Researchers of the Human Brain Project at University of Amsterdam and University of the West of England have built a neural network architecture on the EBRAINS research infrastructure that can enable robots to effectively combine multiple senses for perception and navigation. The team, led by Prof. Dr Cyriel Pennartz, has now published the findings in the open-access journal Frontiers in Robotics and AI.
One of the basic challenges for robots to autonomously navigate their environment is the ability to recognize familiar places. Places can be recognized most accurately if information from different senses is combined. While it's relatively easy for humans and animals to do this and use the information to move through the world efficiently, artificial steering systems so far still struggle with this task.
The researchers now show that an artificial neural network based on real-life brain data from rats (“MultiPredNet”) can combine visual and tactile information more robustly than previous artificial systems. The algorithm is able to recognize places even when one of the sensors - visual or tactile – momentarily ‘drops-out’, akin to the way humans or animals are able to navigate their environment even with incomplete or changing information from the different senses.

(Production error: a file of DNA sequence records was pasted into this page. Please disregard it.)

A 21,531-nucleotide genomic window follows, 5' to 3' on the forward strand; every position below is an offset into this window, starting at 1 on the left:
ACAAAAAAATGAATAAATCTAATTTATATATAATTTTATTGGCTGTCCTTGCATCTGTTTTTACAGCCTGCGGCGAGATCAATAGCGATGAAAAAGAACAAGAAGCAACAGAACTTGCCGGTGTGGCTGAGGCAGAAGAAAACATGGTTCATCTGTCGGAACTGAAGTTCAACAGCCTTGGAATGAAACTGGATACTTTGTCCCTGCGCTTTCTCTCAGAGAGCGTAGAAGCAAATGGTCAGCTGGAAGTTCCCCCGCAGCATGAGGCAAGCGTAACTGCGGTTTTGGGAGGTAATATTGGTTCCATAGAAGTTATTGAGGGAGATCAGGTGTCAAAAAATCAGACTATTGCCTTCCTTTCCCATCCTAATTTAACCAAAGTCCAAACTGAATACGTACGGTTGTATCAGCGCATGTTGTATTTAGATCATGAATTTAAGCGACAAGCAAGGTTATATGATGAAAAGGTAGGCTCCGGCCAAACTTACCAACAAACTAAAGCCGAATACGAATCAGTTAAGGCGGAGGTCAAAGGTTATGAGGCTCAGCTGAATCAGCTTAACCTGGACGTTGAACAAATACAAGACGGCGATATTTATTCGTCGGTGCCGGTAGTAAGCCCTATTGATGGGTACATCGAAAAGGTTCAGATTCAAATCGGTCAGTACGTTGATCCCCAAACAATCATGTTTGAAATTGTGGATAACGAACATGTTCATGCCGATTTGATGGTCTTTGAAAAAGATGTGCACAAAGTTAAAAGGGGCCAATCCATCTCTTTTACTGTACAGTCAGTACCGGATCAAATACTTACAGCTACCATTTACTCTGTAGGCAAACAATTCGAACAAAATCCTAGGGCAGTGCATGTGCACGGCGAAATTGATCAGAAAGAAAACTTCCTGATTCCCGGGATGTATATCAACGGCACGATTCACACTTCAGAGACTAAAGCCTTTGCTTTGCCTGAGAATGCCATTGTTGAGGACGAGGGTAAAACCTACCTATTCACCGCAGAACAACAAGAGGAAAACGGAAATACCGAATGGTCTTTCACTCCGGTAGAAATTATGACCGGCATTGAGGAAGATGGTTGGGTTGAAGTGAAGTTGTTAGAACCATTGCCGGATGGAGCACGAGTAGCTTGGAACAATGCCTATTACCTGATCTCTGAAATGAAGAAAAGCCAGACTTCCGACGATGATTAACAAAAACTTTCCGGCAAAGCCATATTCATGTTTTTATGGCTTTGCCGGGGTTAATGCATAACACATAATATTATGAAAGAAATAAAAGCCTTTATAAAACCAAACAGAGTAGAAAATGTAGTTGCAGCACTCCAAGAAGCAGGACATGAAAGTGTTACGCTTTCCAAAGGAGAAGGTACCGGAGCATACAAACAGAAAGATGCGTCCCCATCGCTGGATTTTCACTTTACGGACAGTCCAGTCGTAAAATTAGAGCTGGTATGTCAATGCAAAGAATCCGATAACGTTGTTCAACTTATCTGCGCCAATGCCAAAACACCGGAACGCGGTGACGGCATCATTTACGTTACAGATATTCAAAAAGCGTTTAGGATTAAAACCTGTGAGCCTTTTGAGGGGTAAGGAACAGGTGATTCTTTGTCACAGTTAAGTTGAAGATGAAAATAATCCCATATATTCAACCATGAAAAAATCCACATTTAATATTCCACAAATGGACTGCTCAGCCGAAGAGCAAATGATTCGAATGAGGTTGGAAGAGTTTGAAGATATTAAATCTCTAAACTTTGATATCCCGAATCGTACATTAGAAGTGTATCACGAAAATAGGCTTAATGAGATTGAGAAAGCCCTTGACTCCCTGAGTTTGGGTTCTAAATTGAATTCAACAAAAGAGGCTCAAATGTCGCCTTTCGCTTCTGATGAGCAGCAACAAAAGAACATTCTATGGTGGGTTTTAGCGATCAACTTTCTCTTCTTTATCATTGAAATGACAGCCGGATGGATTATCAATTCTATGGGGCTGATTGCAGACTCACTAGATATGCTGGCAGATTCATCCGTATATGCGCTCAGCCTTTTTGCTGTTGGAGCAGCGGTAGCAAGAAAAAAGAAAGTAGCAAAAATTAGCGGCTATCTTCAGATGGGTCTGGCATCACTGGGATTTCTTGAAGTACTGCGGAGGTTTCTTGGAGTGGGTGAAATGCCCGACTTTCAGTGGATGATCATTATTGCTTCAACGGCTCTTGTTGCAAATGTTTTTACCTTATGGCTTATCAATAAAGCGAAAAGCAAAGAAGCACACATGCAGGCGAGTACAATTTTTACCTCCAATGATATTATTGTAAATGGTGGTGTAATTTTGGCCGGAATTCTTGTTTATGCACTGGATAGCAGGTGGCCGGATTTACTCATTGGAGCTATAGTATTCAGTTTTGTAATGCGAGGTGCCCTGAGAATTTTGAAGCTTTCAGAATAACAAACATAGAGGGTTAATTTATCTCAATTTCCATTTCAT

Connected to the biomimetic “Whiskeye”-robot, the network enables effective place recognition of its environment and lets the robot efficiently navigate through its surroundings.
Whiskeye, a robot with cameras for eyes and 24 artificial whiskers that collect tactile information
The algorithm is extensible, so that further senses can be included in the future. Both the robot and environment have been replicated virtually on the EBRAINS Neurorobotics Platform, where they are available for further open testing.
The system provides a path to use neurobiologically inspired deep learning for improving navigation systems in technology.
Read the full paper in Frontiers in Robotics and AI: Multimodal Representation Learning for Place Recognition Using Deep Hebbian Predictive Coding
Discover the EBRAINS Neurorobotics Platform.